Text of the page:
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Arizona freshman Bennedict Mathurin having historic season at 3-point line

Photo courtesy Arizona Athletics

Christian Koloko lives with Bennedict Mathurin but often loses track of his roommate.

“Sometimes I’m getting home and I’m looking for Benn, Benn is not here, Benn’s at the gym shooting,” Koloko laughed. “So I think that’s what makes him a good shooter. And I hope he’s gonna continue to make shots.”

Mathurin would have himself a season for the record books if he does. After going 3 for 6 from long range against Oregon State on Thursday, the freshman boosted his 3-point percentage to 46.4% for the season.

That is the highest mark by an Arizona player since Brendon Lavender shot 48.4% from 3 in 2011-12 (minimum 10 shots). The only other Sean Miller-coached player who has been better is Derrick Williams, who made 56.8% of his 74 3-point attempts in 2010-11.

Mathurin was not a five-star recruit, or really even known for his shooting coming out of NBA Academy Latin America, but he’s not surprised by his proficiency.

“Not really because I’ve been in the gym,” he said. “My shot was not really as good as it is right now at the beginning of the season, but I have just been in the gym before practice and after practice just working on my shot with the coaches and just keep getting reps.”

Miller said Mathurin is Arizona’s most improved player this season, noting that he has not missed a single day of practice.

But hard work is one thing. Talent is another. Mathurin has that going for him too.

“Well, Benn has the gift of size when he shoots,” Miller said. “He’s 6-5, and he has a really compact shot. In other words, it doesn’t take a lot of time for him to catch and shoot. And he just seems to take good ones. A good shot for him, he really can see over the defense. Like a lot of really good shooters, and you guys have seen quite a few over the decades here at Arizona, the ones that seem to be in in their own category, they just can kind of rise over the defense and shoot it. Salim Stoudamire, maybe he wasn’t like that because he’s not as tall, but I think Salim had that range and that quick release that almost allowed him to get it off that. Benn’s size and compact shooting really allows him to get it off.”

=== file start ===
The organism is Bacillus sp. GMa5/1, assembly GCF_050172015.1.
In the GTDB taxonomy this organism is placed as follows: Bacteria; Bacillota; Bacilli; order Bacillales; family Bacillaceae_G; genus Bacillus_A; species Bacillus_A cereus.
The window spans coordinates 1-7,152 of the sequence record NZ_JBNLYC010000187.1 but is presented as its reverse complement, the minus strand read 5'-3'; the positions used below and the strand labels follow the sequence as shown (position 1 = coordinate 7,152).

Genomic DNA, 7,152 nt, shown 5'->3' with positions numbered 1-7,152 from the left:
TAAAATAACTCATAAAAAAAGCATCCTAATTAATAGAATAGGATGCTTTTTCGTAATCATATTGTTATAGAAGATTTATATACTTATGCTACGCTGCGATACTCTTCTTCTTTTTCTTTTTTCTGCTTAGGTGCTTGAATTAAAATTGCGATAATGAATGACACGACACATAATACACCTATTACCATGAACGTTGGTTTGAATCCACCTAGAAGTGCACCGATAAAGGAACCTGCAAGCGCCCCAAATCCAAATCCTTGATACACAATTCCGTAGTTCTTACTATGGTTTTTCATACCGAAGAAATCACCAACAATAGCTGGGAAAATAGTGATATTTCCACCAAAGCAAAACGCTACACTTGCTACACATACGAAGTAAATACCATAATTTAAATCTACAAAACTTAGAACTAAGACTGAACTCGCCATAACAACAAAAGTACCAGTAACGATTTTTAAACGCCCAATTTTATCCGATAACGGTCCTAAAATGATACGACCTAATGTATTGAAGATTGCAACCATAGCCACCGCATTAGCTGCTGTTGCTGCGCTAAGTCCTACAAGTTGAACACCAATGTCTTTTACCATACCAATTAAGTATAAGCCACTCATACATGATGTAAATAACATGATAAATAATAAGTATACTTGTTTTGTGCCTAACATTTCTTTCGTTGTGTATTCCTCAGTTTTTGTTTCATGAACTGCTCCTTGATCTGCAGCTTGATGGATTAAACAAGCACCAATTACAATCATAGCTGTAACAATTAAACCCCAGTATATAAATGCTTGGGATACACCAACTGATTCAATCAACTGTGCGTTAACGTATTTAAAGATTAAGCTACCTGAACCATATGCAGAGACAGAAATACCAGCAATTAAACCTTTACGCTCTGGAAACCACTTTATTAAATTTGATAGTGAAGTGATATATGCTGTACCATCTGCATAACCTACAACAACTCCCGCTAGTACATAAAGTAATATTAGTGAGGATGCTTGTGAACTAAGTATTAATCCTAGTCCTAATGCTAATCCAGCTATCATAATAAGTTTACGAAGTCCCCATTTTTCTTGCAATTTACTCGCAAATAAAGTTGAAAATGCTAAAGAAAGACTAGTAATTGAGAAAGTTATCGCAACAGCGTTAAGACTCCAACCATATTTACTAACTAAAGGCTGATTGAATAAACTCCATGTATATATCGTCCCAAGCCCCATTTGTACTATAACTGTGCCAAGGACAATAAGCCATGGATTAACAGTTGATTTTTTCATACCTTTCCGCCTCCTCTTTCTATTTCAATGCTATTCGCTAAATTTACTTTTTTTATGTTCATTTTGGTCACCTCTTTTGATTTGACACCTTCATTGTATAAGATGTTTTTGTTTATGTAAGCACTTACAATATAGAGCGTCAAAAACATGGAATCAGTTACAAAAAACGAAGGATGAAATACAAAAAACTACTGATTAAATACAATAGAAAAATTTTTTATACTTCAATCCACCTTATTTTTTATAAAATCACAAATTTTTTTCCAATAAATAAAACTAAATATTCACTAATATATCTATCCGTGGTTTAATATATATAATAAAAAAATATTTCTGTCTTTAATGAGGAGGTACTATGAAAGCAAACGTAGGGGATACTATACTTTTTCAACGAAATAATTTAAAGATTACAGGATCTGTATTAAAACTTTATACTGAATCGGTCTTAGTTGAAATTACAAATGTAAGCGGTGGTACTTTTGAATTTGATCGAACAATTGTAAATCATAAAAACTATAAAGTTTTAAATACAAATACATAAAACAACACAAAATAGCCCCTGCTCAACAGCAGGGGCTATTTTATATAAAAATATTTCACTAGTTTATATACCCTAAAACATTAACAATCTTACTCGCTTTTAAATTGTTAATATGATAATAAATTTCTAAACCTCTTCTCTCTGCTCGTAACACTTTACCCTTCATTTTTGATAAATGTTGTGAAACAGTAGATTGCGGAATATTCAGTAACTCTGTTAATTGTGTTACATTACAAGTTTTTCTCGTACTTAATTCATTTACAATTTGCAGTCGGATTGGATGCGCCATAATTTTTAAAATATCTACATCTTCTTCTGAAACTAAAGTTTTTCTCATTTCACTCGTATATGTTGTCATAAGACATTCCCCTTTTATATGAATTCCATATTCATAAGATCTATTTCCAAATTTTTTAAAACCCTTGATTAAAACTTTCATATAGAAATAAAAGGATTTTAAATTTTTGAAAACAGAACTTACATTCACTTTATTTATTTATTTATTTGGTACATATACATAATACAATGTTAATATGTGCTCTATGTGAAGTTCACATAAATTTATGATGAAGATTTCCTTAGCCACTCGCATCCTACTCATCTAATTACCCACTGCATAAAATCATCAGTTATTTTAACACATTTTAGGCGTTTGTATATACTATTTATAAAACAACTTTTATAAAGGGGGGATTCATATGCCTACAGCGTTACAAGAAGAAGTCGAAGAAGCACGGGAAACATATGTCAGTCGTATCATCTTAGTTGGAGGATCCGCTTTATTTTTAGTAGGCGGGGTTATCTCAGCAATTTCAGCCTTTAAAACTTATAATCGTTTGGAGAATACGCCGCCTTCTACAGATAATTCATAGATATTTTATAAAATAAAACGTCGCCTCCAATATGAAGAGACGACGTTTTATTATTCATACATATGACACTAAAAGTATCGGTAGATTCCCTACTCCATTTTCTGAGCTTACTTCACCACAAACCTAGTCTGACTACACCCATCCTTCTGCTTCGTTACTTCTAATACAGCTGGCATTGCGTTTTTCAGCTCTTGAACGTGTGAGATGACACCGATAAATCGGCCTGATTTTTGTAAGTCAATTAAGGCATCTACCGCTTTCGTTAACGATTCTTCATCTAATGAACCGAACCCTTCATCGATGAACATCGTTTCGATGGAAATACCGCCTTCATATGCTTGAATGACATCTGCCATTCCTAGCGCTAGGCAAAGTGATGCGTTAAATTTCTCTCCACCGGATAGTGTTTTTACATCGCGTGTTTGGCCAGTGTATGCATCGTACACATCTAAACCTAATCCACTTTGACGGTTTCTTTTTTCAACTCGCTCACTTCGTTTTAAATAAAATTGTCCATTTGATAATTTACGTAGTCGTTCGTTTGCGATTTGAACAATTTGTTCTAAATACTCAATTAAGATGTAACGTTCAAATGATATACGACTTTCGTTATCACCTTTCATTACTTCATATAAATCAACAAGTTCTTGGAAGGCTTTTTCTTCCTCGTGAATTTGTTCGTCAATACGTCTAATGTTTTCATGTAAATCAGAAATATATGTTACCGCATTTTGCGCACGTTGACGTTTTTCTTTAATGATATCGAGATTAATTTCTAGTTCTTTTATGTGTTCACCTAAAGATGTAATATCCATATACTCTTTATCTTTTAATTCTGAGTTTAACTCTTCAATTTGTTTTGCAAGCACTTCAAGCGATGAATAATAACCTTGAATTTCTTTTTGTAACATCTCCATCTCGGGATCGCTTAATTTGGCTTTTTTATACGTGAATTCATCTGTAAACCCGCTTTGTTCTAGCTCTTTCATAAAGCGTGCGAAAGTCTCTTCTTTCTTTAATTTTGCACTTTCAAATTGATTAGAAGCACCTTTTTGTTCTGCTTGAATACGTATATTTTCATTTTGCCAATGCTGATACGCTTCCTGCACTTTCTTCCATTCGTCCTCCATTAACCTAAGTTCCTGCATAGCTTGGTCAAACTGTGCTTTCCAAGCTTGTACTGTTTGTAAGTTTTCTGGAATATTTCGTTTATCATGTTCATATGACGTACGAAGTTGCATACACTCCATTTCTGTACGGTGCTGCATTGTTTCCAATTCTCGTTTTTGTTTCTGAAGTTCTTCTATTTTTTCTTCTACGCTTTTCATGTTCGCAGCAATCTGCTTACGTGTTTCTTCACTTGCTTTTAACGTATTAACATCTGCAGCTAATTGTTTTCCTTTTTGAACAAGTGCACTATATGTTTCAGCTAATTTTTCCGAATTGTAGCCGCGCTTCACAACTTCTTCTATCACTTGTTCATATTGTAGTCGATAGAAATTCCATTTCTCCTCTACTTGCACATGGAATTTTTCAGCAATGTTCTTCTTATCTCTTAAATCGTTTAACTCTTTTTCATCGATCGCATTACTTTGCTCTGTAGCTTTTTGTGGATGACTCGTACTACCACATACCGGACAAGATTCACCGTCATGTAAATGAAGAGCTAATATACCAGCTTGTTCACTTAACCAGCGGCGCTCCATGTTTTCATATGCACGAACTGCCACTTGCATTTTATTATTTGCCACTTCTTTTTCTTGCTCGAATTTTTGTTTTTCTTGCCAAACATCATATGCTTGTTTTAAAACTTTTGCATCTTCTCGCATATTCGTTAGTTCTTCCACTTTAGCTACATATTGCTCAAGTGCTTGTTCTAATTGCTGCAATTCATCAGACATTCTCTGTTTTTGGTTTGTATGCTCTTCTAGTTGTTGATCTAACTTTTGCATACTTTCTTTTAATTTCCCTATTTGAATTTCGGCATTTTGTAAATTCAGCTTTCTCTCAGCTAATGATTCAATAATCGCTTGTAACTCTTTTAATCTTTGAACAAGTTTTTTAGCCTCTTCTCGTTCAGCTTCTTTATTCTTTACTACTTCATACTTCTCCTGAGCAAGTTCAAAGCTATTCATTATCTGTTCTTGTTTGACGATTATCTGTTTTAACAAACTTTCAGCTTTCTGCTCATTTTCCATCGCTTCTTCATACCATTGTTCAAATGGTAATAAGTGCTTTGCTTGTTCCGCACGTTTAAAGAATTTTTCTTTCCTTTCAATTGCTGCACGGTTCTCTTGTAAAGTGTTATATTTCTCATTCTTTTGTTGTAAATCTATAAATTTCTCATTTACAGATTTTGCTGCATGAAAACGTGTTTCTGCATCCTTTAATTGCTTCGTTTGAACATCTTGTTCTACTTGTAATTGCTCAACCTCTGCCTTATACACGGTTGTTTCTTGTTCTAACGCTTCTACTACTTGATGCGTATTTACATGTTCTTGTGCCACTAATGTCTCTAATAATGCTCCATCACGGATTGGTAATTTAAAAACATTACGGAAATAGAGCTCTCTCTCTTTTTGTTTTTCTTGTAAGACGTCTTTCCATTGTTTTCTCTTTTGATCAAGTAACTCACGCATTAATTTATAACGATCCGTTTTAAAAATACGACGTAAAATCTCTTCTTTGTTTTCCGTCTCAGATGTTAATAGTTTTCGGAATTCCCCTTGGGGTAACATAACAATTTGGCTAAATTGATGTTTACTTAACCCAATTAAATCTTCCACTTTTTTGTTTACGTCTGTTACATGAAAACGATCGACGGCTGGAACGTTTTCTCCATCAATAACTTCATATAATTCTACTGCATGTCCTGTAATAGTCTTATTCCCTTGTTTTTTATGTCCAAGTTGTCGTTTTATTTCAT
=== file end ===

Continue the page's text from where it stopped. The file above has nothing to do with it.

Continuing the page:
Mathurin isn’t just a spot-up shooter, either. Against Oregon State, he slithered around a screen and used a hesitation dribble to get his defender on his heels, generating enough space to step back and sink a long 3.

The move had Matt Muehlebach ready to jump out of his chair. The former Wildcat was calling the game for the Pac-12 Network and guffawed when Mathurin swished the shot. 18-year-olds aren’t supposed to be able to do things like that.

“I’ve come from a long way,” Mathurin smiled. “I’ve been working on that shot for a long time, so I thought it was the right play to make. I was really confident taking that shot.”

If there is one difference between Mathurin and some of the elite shooters Arizona has had in the past is that he is more selective. He is hoisting about 3.5 triples per game, which is about half as many as Gabe York took in his senior year and about one fewer than Lauri Markkanen averaged in his lone season with the Wildcats.

That is part of the reason Mathurin’s shooting percentage is so high. At the same time, the Wildcats would like to get him more looks.

“He doesn’t take bad shots,” Miller said. “So much of a shooting percentage is taking good shots, and we have to do a good job of finding him. Because when we do, he knocks them in.”

Every 40+% 3-point shooter in the Sean Miller era

  • Derrick Williams, 2010-11: 42-74 (.568)
  • Brendon Lavender, 2011-12: 55-113 (.487)
  • Bennedict Mathurin, 2020-21: 32-69 (.464)
  • Jordin Mayes, 2010-11: 39-86 (.453)
  • Kyle Fogg, 2011-12: 72-162 (.444)
  • Kadeem Allen, 2016-17: 32-75 (.427)
  • Lauri Markkanen, 2016-17: 69-163 (.423)
  • Parker Jackson-Cartwright, 2016-17: 30-71 (.423)
  • Gabe York, 2015-16: 98-233 (.421)
  • Kevin Parrom, 2010-11: 38-91 (.418)
  • Parker Jackson-Cartwright, 2017-18: 50-120 (.417)
  • Grant Jerrett, 2012-13: 32-79 (.405)
  • Jamelle Horne, 2010-11: 43-107 (.402)
  • Gabe York, 2014-15: 66-165 (.400)